KQ to return to profit in 2024 – CEO

Friday, October 14th, 2022 07:50 | By
KQ to return to profit in 2024 – CEO
KQ Chief executive officer Allan Kilavuka.

Kenya Airways is targeting to be profitable and issue dividends by 2024 in one of the most ambitious announcements by Chief executive officer Allan Kilavuka.

The CEO of the struggling and loss-making national carrier said the airline has been reducing its losses and is hopeful the company will issue dividends in two years’ time.

“It is true that we need to be more efficient and we need to provide something back to the shareholders and we think we will be able to do that by 2024 for sure,” Kilavuka said. The company will cut its costs through restructuring which could lead to loss of manpower in order to turn a profit.

Foreign exchange

“If you look at our results from 2020 to 2021 and half year 2022 you can see a progressive improvement. In fact, in the next 12 months we have accelerated a programme of restructuring that will accelerate that even further,” he said.

The company booked a half year loss of Sh5.3 billion on hedged foreign exchange differences. Jet fuel, which was the largest contributor of overheads in the half-year period, pushed overall operating expenses to Sh53. 1 billion from Sh34 billion.

In an effort to stabilise its performance, the carrier, popularly known  as KQ, has further decreased its fleet by two aircraft. According to the most recent statistics, the carrier’s fleet size decreased in the past nine months from 43 to 41 aircraft, as of December 31, 2021, as two leased Embraer 190 aircraft were turned in when their leases expired.

Of the 41 aircraft, 23 are leased and 18 are owned or funded by the airline itself.

In response to a multi-million shilling rescue proposal where the ailing airline is obliged to decrease its network, run a smaller fleet, and perhaps slash its employees, the Kenyan government is pressing for an airline restructuring.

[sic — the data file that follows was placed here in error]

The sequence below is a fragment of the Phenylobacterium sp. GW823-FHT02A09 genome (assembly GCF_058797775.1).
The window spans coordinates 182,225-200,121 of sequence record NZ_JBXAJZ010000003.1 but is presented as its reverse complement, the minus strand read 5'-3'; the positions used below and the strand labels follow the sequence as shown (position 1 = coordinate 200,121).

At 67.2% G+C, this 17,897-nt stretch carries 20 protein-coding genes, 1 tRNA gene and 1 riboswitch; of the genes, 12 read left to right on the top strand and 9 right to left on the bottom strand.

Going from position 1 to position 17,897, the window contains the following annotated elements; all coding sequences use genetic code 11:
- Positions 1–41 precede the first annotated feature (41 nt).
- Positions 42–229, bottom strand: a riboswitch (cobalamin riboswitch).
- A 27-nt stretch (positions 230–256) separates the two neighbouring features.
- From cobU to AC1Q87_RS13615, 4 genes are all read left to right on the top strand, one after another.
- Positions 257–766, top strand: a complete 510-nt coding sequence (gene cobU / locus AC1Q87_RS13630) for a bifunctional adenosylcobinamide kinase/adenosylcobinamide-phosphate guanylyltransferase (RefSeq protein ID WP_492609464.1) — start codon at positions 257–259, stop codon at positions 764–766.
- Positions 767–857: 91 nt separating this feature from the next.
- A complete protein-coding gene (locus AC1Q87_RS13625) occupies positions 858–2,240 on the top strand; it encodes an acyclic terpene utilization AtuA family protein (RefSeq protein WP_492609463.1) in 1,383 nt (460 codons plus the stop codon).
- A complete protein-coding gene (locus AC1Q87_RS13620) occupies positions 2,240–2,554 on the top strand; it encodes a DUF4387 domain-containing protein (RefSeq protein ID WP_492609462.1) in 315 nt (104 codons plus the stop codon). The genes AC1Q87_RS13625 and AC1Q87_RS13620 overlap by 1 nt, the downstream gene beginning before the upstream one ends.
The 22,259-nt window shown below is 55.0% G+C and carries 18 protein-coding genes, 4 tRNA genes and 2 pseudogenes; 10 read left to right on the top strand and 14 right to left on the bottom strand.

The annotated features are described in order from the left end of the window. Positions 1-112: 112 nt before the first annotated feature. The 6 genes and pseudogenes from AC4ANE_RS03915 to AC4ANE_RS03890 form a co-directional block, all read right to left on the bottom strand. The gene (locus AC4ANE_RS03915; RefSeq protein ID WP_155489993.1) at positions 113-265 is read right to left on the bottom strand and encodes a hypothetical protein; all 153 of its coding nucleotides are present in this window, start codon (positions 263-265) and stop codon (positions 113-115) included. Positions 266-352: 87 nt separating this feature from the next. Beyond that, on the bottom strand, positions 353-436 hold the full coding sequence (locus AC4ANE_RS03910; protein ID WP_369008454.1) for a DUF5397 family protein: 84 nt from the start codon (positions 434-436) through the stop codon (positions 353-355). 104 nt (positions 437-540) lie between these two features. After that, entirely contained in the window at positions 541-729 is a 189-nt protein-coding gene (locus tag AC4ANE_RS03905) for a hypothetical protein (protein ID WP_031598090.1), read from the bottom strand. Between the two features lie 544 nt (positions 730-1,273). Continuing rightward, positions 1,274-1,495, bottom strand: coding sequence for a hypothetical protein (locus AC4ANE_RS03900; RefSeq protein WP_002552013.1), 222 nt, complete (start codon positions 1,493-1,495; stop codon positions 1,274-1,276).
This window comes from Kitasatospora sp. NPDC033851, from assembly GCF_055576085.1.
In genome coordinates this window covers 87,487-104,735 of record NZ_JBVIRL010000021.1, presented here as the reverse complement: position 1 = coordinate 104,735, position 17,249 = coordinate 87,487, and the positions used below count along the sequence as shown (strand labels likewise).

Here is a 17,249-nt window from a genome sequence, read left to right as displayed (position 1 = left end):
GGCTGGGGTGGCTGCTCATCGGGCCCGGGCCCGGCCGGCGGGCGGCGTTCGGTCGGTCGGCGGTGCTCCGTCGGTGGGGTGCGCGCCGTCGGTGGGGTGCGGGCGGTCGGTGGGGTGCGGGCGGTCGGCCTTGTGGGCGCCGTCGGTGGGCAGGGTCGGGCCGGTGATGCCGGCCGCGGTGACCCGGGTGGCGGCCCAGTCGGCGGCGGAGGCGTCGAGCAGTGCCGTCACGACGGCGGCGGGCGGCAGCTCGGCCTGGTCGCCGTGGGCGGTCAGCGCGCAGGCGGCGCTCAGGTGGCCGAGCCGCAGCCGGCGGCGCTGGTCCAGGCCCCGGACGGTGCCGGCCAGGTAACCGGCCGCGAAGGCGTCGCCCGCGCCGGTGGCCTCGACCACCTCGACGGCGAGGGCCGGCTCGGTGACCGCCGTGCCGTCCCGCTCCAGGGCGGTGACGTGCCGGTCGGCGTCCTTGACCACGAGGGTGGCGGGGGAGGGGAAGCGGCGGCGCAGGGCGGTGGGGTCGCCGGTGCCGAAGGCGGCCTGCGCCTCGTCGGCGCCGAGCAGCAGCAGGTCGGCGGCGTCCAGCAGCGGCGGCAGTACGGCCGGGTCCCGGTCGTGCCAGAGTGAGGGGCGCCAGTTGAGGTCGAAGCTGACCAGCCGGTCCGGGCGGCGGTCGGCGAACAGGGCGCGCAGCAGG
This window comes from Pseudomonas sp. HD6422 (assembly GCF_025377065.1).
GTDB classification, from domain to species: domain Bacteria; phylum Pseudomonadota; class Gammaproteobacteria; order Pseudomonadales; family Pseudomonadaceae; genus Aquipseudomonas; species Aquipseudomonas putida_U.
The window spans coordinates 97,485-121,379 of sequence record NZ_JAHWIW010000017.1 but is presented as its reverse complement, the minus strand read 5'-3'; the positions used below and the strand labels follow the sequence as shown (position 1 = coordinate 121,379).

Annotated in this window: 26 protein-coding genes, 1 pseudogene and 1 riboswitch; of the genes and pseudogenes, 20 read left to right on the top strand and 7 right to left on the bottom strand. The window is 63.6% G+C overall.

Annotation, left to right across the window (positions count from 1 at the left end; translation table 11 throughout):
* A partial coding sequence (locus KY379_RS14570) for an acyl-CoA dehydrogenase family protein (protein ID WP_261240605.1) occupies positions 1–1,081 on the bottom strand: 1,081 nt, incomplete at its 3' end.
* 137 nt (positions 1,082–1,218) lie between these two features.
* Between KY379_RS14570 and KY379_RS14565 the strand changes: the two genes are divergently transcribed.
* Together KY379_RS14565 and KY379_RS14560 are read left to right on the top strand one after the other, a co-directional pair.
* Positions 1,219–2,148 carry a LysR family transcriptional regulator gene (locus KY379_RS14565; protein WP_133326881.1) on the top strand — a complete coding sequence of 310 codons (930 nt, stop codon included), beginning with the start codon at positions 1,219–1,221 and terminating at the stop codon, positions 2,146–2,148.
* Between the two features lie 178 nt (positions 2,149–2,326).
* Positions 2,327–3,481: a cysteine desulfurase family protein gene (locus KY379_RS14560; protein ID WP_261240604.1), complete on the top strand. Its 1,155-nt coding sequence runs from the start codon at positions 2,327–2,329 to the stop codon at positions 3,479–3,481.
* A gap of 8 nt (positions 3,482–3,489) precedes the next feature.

Total sales for the group reached Sh48.1 billion, a 76 per cent increase over the same time in 2017. This rise is mostly attributable to a notable increase in passenger revenue by 109 per cent and cargo revenue was 18 per cent.

Pent-up demand and the lifting of travel restrictions had a beneficial influence on operations throughout the first half of 2022, which led to a substantial and consistent improvement in trade performance compared to a comparable time in the previous year.

KQ transported 1.61 million people in total over the time frame, an increase of 85 per cent over the 0.87 million passengers carried during the same period the previous year.

However, this is still 33 per cent below the pre-pandemic level for 2019.

KQ chairman Michael Joseph said although global border openness has caused several important markets to recover quickly, the recovery has been hampered in several areas by persistent travel restrictions.

“It is also significant to highlight that the high cost of aviation fuel, which is nearly 65 per cent more than last year, has an additional negative impact on these outcomes,” he said.

The operational profit for the time period, Joseph added, would have been Sh1.5 billion if the jump in gasoline prices had been taken into account.

The International Air Transport Association is convinced that, despite continued uncertainty, the number of passengers carried by all airlines worldwide will reach 83 percent of pre-pandemic levels in 2022.

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